Built in Britain: You will be hearing more of LED lighting firm PhotonStar
With factories in South Wales and Hampshire, PhotonStar designs, makes and tests professional and commercial LED light fittings in the UK, and is about to enter the consumer world with a wirelessly colour-tuneable LED light bulb, branded Halcyon.
“PhotonStar has a commitment to UK manufacture at a time when most LED products are manufactured in Asia,” said the firm. “Our products are modular and designed to be assembled with minimal labour.”
The light bulbs came out of an effort to see what was possible once a microprocessor is embedded in a light source, and early on it became obvious that such sources would have to be wirelessly controlled, company marketing director Fenella Frost told Electronics Weekly.
This is not the only wireless development within PhotonStar. For CES 2013 it worked with transceiver chip firm CSR to demonstrate a Bluetooth lighting system where smartphones and tablets were used as controllers.
Light mixing in the forthcoming bulbs is based on a professional colour-tuneable technology the firm calls ChromaWhite – which uses multiple different coloured and white LEDs to deliver flicker-free whites from 2,700 to 6,500K, with colour rendering that includes the frequently-ignored ‘R9′ reds. To maintain colour rendering index and intensity over the life of the product, feedback is used.
“ChromaWhite monitors itself in many ways: temperature, delivered light intensity and delivered colour. It gets used in things like filming, in TV, and in museums, and they are all quite happy to pay what it costs,” said Frost. Users can also be found in art galleries, shops, and medical situations.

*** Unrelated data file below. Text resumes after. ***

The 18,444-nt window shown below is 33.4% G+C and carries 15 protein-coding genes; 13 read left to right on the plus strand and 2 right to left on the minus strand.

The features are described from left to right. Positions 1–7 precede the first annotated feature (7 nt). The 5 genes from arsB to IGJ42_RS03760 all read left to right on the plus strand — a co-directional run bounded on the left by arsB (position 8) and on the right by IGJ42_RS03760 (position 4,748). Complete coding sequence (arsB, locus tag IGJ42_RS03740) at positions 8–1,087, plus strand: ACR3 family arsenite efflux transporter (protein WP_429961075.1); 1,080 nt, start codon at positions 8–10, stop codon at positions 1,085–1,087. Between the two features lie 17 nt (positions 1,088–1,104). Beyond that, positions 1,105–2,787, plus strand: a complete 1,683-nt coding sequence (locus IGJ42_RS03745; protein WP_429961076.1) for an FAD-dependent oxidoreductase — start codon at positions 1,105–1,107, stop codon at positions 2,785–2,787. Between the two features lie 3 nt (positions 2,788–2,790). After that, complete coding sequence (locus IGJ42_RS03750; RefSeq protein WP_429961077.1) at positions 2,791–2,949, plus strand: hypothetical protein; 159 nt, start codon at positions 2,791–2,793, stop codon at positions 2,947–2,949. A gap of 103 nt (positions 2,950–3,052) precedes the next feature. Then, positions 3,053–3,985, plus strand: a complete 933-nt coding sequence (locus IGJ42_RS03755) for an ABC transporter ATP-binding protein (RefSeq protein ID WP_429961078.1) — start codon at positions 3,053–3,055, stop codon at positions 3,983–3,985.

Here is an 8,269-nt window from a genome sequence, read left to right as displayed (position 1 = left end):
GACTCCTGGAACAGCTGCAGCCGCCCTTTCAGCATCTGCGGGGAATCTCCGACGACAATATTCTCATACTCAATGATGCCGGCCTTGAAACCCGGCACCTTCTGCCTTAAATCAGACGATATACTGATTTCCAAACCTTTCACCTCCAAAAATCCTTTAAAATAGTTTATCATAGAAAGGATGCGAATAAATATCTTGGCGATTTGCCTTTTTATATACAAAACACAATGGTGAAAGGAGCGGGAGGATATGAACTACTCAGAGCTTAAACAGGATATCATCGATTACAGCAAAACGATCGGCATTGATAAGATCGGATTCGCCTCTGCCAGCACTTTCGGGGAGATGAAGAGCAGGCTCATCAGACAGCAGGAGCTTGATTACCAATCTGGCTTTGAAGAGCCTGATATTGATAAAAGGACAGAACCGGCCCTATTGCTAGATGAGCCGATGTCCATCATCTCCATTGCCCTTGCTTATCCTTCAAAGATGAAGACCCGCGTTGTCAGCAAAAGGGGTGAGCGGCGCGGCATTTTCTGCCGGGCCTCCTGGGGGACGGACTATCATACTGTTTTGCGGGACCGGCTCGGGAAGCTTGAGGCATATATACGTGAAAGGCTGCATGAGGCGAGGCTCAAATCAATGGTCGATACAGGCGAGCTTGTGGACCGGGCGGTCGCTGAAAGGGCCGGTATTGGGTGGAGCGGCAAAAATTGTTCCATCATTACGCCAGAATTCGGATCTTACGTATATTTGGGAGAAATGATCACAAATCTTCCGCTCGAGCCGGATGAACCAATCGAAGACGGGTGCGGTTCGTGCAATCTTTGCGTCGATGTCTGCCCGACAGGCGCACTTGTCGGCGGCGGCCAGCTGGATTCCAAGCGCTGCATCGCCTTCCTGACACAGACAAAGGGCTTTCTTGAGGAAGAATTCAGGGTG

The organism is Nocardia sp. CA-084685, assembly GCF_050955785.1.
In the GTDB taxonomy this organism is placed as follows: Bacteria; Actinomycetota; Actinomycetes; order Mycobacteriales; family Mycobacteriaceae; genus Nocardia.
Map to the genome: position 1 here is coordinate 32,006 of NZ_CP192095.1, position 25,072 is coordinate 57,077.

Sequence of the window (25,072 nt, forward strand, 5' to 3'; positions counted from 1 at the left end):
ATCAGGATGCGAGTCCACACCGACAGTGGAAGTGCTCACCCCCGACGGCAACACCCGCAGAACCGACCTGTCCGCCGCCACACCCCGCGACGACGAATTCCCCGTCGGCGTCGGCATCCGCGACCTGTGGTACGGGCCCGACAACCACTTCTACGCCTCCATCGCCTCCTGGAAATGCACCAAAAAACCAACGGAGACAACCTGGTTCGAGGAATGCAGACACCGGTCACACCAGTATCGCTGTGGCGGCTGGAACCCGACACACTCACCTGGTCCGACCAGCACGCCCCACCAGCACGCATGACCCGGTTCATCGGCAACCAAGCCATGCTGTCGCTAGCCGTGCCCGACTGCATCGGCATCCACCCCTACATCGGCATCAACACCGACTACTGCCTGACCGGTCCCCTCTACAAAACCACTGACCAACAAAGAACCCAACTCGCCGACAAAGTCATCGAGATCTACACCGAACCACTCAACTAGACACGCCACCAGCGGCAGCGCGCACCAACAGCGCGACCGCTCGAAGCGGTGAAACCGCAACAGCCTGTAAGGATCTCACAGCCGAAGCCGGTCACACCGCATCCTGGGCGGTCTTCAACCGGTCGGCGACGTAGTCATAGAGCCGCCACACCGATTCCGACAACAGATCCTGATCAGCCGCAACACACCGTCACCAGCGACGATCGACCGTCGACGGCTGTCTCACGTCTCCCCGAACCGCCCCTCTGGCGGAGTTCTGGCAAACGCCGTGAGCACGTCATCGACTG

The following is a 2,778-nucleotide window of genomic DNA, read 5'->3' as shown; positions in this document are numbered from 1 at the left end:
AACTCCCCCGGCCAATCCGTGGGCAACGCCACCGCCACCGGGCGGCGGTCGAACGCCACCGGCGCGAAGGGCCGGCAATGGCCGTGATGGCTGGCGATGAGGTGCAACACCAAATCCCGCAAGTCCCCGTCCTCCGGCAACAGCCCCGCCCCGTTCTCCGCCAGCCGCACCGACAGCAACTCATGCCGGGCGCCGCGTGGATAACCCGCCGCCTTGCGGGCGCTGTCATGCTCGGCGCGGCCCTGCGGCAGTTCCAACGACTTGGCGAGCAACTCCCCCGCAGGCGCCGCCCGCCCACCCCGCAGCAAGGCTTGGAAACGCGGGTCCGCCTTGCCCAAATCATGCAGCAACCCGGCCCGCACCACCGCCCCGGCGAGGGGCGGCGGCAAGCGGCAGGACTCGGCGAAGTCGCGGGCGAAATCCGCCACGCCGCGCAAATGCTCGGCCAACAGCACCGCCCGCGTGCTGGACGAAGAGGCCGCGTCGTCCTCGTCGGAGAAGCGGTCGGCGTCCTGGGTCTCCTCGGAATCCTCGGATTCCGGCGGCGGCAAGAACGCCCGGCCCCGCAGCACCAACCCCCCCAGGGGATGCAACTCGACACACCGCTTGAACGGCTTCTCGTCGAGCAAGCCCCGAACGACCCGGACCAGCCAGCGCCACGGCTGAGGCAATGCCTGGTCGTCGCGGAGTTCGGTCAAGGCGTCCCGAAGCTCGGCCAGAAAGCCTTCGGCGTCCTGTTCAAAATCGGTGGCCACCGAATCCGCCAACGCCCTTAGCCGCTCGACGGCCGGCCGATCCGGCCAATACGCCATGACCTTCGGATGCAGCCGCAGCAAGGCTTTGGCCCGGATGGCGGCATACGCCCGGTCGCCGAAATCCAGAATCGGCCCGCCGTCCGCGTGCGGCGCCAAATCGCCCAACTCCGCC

Specifically, the technology behind Halcyon is ‘ChromaWhite II’, a variant of the original which uses a different mix of source colours and was developed with help from a Department of Energy and Climate Change grant, said Frost.
The LED mix inside the bulbs includes conventional blue-die-plus-amber-phosphor devices for maximum efficiency at high output levels, and LEDs of other colours.
Frost stresses that PhotonStar is not simply changing the intensity of red LEDs amongst ‘cool white’ LEDs to vary apparent colour temperature, or panning from cool white LEDs to warm white LEDs.
With ChromaWhite II “you can completely remove blue for night time use,” she said.
Why remove the blue?
Blue spectral content could easily become important in the selling of LED home lighting because blue light triggers recently-discovered photo-sensitive ganglion cells in the human eye. Although they form no images, they strongly affect levels of the sleep hormone melatonin. Seeing a spectrum including blue late in the evening can upset the body’s circadian rhythm (scroll down to ‘sleep’), causing a night of disrupted sleep.
So ‘circadian’ may become a useful marketing term for light sources whose light can be made warmer (manually or automatically) as the evening progresses to ease people into sleep.
Due to the way the eye works, many combinations of colours can produce any particular colour temperature of ‘white’. An incandescent light bulb and a warm white LED can both produce 2,700K ‘white’ that looks the same to a human, but the LED spectrum has considerably more blue. And a nocturnal trip to the loo under light with blue in the spectrum can result trouble getting back to sleep.
Frost concern that circadian will get polluted as a word, and consumers put off, if manufacturers try to associate it with products that always emit a lot of blue, whatever their perceived colour temperature.